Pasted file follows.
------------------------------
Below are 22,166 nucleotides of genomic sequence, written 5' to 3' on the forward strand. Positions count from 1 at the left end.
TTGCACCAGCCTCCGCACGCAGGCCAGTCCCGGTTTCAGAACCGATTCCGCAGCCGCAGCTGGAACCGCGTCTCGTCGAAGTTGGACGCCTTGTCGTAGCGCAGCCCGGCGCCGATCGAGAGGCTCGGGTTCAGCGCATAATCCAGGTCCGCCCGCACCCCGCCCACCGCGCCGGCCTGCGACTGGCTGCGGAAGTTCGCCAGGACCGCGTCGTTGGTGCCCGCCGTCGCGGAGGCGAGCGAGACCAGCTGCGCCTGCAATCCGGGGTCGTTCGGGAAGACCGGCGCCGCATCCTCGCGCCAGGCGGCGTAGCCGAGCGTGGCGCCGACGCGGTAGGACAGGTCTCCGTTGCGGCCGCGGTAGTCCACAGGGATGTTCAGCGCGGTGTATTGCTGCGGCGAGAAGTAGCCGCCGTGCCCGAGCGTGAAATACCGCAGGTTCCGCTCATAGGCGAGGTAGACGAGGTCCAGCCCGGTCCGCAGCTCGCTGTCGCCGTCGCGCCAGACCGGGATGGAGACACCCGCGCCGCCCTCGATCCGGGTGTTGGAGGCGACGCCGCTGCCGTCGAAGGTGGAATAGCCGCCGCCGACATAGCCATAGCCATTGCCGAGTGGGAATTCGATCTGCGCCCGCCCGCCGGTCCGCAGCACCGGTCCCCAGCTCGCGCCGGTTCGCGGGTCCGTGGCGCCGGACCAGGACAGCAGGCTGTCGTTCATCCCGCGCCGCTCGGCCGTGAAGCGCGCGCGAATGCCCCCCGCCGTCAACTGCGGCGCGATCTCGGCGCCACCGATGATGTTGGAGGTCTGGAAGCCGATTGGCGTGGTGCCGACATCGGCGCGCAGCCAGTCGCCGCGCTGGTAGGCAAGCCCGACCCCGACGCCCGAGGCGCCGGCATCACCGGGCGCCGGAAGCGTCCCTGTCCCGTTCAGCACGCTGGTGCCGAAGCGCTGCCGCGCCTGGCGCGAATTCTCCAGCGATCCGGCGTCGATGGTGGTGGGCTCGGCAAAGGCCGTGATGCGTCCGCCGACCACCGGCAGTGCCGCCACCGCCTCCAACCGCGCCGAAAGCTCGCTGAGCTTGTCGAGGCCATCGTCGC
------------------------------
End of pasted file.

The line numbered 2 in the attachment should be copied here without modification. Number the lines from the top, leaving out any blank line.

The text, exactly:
TTGCACCAGCCTCCGCACGCAGGCCAGTCCCGGTTTCAGAACCGATTCCGCAGCCGCAGCTGGAACCGCGTCTCGTCGAAGTTGGACGCCTTGTCGTAGCGCAGCCCGGCGCCGATCGAGAGGCTCGGGTTCAGCGCATAATCCAGGTCCGCCCGCACCCCGCCCACCGCGCCGGCCTGCGACTGGCTGCGGAAGTTCGCCAGGACCGCGTCGTTGGTGCCCGCCGTCGCGGAGGCGAGCGAGACCAGCTGCGCCTGCAATCCGGGGTCGTTCGGGAAGACCGGCGCCGCATCCTCGCGCCAGGCGGCGTAGCCGAGCGTGGCGCCGACGCGGTAGGACAGGTCTCCGTTGCGGCCGCGGTAGTCCACAGGGATGTTCAGCGCGGTGTATTGCTGCGGCGAGAAGTAGCCGCCGTGCCCGAGCGTGAAATACCGCAGGTTCCGCTCATAGGCGAGGTAGACGAGGTCCAGCCCGGTCCGCAGCTCGCTGTCGCCGTCGCGCCAGACCGGGATGGAGACACCCGCGCCGCCCTCGATCCGGGTGTTGGAGGCGACGCCGCTGCCGTCGAAGGTGGAATAGCCGCCGCCGACATAGCCATAGCCATTGCCGAGTGGGAATTCGATCTGCGCCCGCCCGCCGGTCCGCAGCACCGGTCCCCAGCTCGCGCCGGTTCGCGGGTCCGTGGCGCCGGACCAGGACAGCAGGCTGTCGTTCATCCCGCGCCGCTCGGCCGTGAAGCGCGCGCGAATGCCCCCCGCCGTCAACTGCGGCGCGATCTCGGCGCCACCGATGATGTTGGAGGTCTGGAAGCCGATTGGCGTGGTGCCGACATCGGCGCGCAGCCAGTCGCCGCGCTGGTAGGCAAGCCCGACCCCGACGCCCGAGGCGCCGGCATCACCGGGCGCCGGAAGCGTCCCTGTCCCGTTCAGCACGCTGGTGCCGAAGCGCTGCCGCGCCTGGCGCGAATTCTCCAGCGATCCGGCGTCGATGGTGGTGGGCTCGGCAAAGGCCGTGATGCGTCCGCCGACCACCGGCAGTGCCGCCACCGCCTCCAACCGCGCCGAAAGCTCGCTGAGCTTGTCGAGGCCATCGTCGC